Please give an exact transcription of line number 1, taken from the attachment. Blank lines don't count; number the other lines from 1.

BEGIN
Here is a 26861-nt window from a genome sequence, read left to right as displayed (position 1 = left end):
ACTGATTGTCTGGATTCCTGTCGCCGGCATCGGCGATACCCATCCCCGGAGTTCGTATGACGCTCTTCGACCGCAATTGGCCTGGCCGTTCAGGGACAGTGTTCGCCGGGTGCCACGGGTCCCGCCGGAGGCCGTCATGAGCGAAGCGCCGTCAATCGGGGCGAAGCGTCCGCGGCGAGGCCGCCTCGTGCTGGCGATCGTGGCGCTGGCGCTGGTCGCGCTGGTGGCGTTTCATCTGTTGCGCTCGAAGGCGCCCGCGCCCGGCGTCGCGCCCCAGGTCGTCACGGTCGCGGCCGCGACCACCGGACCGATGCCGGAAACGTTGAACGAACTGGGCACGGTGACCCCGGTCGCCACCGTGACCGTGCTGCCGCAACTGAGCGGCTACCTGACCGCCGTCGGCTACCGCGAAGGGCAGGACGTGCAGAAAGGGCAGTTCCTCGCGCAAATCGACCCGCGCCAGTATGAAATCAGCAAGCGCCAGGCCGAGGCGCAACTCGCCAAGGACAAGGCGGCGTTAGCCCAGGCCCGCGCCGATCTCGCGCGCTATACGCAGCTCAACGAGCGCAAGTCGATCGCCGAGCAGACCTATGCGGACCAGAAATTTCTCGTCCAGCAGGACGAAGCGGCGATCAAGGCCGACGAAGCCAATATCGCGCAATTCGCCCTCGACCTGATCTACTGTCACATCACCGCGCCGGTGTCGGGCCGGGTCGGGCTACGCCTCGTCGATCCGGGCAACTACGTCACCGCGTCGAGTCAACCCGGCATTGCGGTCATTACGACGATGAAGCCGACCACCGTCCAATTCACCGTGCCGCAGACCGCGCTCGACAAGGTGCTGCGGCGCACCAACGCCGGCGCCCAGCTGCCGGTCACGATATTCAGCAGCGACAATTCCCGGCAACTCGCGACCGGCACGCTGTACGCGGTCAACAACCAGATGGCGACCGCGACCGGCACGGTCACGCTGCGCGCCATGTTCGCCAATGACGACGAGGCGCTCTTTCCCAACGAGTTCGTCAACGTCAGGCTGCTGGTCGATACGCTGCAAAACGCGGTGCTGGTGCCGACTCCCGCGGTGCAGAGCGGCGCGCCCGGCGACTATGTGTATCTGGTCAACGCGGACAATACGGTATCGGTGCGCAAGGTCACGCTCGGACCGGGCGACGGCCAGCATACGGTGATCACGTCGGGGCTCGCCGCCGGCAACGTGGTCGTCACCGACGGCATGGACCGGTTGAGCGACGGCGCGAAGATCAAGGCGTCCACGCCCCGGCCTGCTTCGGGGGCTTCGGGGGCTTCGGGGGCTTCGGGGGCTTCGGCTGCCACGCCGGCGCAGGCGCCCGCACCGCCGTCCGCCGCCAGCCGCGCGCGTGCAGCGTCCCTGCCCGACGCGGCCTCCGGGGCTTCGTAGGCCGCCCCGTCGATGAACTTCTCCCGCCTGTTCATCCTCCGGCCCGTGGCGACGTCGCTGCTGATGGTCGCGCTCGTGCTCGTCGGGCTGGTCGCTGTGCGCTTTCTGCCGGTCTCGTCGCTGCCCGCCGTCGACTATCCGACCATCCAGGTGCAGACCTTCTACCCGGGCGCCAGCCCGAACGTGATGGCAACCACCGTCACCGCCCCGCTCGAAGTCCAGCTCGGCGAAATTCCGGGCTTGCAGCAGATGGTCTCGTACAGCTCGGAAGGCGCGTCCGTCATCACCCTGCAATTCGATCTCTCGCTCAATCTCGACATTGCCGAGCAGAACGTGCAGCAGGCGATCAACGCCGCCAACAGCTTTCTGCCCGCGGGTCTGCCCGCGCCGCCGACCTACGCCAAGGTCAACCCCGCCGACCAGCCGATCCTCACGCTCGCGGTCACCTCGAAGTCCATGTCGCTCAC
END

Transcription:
Here is a 26861-nt window from a genome sequence, read left to right as displayed (position 1 = left end):